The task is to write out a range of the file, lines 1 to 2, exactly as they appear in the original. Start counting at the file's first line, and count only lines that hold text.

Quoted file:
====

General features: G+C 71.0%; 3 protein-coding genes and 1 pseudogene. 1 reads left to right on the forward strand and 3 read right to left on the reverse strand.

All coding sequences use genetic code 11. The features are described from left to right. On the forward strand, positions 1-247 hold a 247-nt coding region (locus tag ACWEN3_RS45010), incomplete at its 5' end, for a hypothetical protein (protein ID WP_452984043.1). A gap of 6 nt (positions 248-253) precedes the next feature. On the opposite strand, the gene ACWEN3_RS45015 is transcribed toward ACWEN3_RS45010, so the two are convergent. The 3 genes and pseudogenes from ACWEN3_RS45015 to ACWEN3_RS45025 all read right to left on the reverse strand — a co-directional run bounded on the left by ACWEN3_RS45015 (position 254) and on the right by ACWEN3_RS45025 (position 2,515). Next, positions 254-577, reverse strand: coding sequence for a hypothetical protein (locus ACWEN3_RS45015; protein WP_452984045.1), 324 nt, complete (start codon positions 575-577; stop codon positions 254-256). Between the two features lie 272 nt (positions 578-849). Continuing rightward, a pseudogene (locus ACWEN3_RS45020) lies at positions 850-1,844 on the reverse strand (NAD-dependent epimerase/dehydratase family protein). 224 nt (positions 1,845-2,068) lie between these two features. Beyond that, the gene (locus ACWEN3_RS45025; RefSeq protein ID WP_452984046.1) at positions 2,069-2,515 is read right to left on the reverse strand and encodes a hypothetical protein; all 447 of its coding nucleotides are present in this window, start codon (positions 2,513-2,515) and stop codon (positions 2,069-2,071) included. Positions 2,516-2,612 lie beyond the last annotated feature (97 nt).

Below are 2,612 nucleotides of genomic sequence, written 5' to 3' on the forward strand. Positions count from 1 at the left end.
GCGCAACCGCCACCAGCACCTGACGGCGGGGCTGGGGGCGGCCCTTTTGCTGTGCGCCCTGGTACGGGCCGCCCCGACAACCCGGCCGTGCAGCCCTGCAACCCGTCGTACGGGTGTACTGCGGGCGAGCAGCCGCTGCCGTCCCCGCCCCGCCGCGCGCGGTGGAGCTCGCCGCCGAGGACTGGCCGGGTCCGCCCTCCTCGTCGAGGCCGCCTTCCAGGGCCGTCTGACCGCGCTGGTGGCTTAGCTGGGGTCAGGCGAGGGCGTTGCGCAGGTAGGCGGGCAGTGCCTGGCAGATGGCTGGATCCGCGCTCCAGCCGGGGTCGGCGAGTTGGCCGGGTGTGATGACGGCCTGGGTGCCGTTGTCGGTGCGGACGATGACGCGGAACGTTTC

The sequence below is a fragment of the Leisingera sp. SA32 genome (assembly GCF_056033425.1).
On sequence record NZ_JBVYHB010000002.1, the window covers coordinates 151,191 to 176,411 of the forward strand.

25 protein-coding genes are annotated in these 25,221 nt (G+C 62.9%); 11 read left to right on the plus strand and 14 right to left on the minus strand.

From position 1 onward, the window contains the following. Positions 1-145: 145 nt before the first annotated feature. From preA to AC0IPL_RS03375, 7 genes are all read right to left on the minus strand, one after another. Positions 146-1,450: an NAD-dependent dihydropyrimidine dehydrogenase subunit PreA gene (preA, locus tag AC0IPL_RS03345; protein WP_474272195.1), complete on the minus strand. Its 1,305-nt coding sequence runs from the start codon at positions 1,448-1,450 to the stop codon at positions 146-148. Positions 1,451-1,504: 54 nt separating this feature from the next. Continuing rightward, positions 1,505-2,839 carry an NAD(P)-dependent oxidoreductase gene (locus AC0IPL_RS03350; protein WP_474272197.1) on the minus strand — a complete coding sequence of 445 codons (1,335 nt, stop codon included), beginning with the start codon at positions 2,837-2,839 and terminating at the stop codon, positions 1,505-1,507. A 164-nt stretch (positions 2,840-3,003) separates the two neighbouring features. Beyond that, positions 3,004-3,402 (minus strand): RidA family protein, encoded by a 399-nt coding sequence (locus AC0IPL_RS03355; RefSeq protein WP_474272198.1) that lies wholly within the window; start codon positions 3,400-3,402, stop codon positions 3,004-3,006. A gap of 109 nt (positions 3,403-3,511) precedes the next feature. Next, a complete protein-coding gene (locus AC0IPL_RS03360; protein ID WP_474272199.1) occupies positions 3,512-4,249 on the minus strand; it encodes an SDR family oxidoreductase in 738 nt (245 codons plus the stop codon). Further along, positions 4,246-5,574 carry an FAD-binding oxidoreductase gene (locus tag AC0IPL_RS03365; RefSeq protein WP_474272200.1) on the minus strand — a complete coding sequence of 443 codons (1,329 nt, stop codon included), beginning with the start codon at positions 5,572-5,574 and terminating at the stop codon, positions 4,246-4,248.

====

General features: G+C 71.0%; 3 protein-coding genes and 1 pseudogene. 1 reads left to right on the forward strand and 3 read right to left on the reverse strand.

All coding sequences use genetic code 11. The features are described from left to right. On the forward strand, positions 1-247 hold a 247-nt coding region (locus tag ACWEN3_RS45010), incomplete at its 5' end, for a hypothetical protein (protein ID WP_452984043.1). A gap of 6 nt (positions 248-253) precedes the next feature. On the opposite strand, the gene ACWEN3_RS45015 is transcribed toward ACWEN3_RS45010, so the two are convergent. The 3 genes and pseudogenes from ACWEN3_RS45015 to ACWEN3_RS45025 all read right to left on the reverse strand — a co-directional run bounded on the left by ACWEN3_RS45015 (position 254) and on the right by ACWEN3_RS45025 (position 2,515). Next, positions 254-577, reverse strand: coding sequence for a hypothetical protein (locus ACWEN3_RS45015; protein WP_452984045.1), 324 nt, complete (start codon positions 575-577; stop codon positions 254-256). Between the two features lie 272 nt (positions 578-849). Continuing rightward, a pseudogene (locus ACWEN3_RS45020) lies at positions 850-1,844 on the reverse strand (NAD-dependent epimerase/dehydratase family protein). 224 nt (positions 1,845-2,068) lie between these two features. Beyond that, the gene (locus ACWEN3_RS45025; RefSeq protein ID WP_452984046.1) at positions 2,069-2,515 is read right to left on the reverse strand and encodes a hypothetical protein; all 447 of its coding nucleotides are present in this window, start codon (positions 2,513-2,515) and stop codon (positions 2,069-2,071) included. Positions 2,516-2,612 lie beyond the last annotated feature (97 nt).